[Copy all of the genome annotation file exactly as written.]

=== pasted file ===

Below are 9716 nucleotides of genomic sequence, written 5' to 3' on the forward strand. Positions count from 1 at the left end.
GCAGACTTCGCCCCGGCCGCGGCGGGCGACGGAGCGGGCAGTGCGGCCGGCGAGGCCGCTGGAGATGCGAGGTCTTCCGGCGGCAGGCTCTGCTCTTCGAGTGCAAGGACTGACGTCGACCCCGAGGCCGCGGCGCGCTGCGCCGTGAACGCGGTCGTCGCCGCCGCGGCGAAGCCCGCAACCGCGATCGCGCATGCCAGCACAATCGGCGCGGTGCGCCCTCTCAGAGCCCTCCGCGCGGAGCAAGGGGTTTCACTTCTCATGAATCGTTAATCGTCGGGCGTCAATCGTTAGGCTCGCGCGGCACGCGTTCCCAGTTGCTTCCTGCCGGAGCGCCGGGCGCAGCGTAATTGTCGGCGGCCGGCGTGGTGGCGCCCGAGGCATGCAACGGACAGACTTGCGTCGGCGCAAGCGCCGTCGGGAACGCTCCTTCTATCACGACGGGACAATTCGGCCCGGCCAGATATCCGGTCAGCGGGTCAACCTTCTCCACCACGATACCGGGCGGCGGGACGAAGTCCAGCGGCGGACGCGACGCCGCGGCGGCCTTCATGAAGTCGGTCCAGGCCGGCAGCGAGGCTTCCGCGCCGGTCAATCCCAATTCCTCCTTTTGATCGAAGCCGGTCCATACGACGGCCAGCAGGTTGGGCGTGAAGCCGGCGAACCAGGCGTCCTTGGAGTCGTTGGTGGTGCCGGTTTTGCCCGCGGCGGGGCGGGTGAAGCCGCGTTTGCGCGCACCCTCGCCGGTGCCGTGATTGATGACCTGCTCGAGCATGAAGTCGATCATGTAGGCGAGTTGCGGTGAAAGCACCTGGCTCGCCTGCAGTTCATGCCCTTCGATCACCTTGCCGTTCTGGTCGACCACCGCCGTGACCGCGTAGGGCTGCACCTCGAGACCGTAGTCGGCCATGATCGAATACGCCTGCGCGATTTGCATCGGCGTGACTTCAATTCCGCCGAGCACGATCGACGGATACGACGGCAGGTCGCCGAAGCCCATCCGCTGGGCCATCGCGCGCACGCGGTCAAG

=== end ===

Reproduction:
Below are 9716 nucleotides of genomic sequence, written 5' to 3' on the forward strand. Positions count from 1 at the left end.
GCAGACTTCGCCCCGGCCGCGGCGGGCGACGGAGCGGGCAGTGCGGCCGGCGAGGCCGCTGGAGATGCGAGGTCTTCCGGCGGCAGGCTCTGCTCTTCGAGTGCAAGGACTGACGTCGACCCCGAGGCCGCGGCGCGCTGCGCCGTGAACGCGGTCGTCGCCGCCGCGGCGAAGCCCGCAACCGCGATCGCGCATGCCAGCACAATCGGCGCGGTGCGCCCTCTCAGAGCCCTCCGCGCGGAGCAAGGGGTTTCACTTCTCATGAATCGTTAATCGTCGGGCGTCAATCGTTAGGCTCGCGCGGCACGCGTTCCCAGTTGCTTCCTGCCGGAGCGCCGGGCGCAGCGTAATTGTCGGCGGCCGGCGTGGTGGCGCCCGAGGCATGCAACGGACAGACTTGCGTCGGCGCAAGCGCCGTCGGGAACGCTCCTTCTATCACGACGGGACAATTCGGCCCGGCCAGATATCCGGTCAGCGGGTCAACCTTCTCCACCACGATACCGGGCGGCGGGACGAAGTCCAGCGGCGGACGCGACGCCGCGGCGGCCTTCATGAAGTCGGTCCAGGCCGGCAGCGAGGCTTCCGCGCCGGTCAATCCCAATTCCTCCTTTTGATCGAAGCCGGTCCATACGACGGCCAGCAGGTTGGGCGTGAAGCCGGCGAACCAGGCGTCCTTGGAGTCGTTGGTGGTGCCGGTTTTGCCCGCGGCGGGGCGGGTGAAGCCGCGTTTGCGCGCACCCTCGCCGGTGCCGTGATTGATGACCTGCTCGAGCATGAAGTCGATCATGTAGGCGAGTTGCGGTGAAAGCACCTGGCTCGCCTGCAGTTCATGCCCTTCGATCACCTTGCCGTTCTGGTCGACCACCGCCGTGACCGCGTAGGGCTGCACCTCGAGACCGTAGTCGGCCATGATCGAATACGCCTGCGCGATTTGCATCGGCGTGACTTCAATTCCGCCGAGCACGATCGACGGATACGACGGCAGGTCGCCGAAGCCCATCCGCTGGGCCATCGCGCGCACGCGGTCAAG